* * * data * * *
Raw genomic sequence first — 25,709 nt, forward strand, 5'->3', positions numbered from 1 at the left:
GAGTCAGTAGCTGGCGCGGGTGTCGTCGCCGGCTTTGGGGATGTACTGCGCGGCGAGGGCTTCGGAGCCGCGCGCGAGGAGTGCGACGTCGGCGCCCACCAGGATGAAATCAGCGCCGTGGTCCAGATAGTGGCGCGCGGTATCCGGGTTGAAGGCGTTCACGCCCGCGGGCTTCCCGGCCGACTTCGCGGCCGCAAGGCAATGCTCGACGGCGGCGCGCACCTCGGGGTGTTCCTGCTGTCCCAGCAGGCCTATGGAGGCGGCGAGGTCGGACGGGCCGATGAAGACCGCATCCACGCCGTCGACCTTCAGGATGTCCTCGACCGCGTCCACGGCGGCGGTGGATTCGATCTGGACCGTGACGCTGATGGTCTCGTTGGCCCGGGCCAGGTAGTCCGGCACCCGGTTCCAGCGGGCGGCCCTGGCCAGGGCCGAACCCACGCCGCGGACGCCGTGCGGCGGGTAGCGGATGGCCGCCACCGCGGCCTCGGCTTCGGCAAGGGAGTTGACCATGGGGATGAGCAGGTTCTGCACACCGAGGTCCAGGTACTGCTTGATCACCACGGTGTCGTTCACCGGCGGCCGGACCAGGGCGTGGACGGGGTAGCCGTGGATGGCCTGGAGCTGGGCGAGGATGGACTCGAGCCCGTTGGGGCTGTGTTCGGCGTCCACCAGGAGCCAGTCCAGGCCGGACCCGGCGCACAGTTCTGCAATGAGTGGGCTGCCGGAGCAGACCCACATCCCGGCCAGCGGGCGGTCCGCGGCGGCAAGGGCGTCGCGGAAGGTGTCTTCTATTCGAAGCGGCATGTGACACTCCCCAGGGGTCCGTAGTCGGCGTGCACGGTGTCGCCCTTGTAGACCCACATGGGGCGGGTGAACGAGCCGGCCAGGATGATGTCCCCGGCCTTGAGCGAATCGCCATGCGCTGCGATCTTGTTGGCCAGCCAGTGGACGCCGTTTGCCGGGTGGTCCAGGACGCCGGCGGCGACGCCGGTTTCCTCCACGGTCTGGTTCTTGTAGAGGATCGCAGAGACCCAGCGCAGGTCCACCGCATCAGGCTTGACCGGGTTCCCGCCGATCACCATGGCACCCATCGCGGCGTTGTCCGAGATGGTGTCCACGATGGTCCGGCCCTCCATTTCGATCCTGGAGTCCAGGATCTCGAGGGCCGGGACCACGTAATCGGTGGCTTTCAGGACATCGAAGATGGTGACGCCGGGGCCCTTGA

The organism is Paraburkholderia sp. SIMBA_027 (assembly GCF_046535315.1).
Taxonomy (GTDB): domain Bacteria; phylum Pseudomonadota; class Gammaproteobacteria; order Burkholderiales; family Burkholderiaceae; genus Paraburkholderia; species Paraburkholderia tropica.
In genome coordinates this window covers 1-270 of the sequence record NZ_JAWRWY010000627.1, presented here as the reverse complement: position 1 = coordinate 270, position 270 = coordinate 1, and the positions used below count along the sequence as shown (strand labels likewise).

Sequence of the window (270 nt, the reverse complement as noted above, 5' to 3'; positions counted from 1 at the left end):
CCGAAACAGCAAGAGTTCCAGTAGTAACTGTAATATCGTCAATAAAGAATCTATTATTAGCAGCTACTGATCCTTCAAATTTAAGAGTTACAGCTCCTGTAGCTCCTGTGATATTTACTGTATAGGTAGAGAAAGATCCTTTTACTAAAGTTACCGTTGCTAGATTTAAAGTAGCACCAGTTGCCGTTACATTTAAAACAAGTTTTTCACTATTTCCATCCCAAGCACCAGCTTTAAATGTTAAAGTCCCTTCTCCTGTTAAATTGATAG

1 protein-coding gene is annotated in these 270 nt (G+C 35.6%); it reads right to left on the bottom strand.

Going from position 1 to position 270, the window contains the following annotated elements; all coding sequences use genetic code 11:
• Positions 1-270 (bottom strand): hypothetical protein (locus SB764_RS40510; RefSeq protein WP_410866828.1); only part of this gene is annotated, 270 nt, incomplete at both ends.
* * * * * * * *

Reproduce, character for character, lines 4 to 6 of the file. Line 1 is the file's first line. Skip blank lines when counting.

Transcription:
Taxonomy (GTDB): domain Bacteria; phylum Pseudomonadota; class Gammaproteobacteria; order Burkholderiales; family Burkholderiaceae; genus Paraburkholderia; species Paraburkholderia tropica.
In genome coordinates this window covers 1-270 of the sequence record NZ_JAWRWY010000627.1, presented here as the reverse complement: position 1 = coordinate 270, position 270 = coordinate 1, and the positions used below count along the sequence as shown (strand labels likewise).

Sequence of the window (270 nt, the reverse complement as noted above, 5' to 3'; positions counted from 1 at the left end):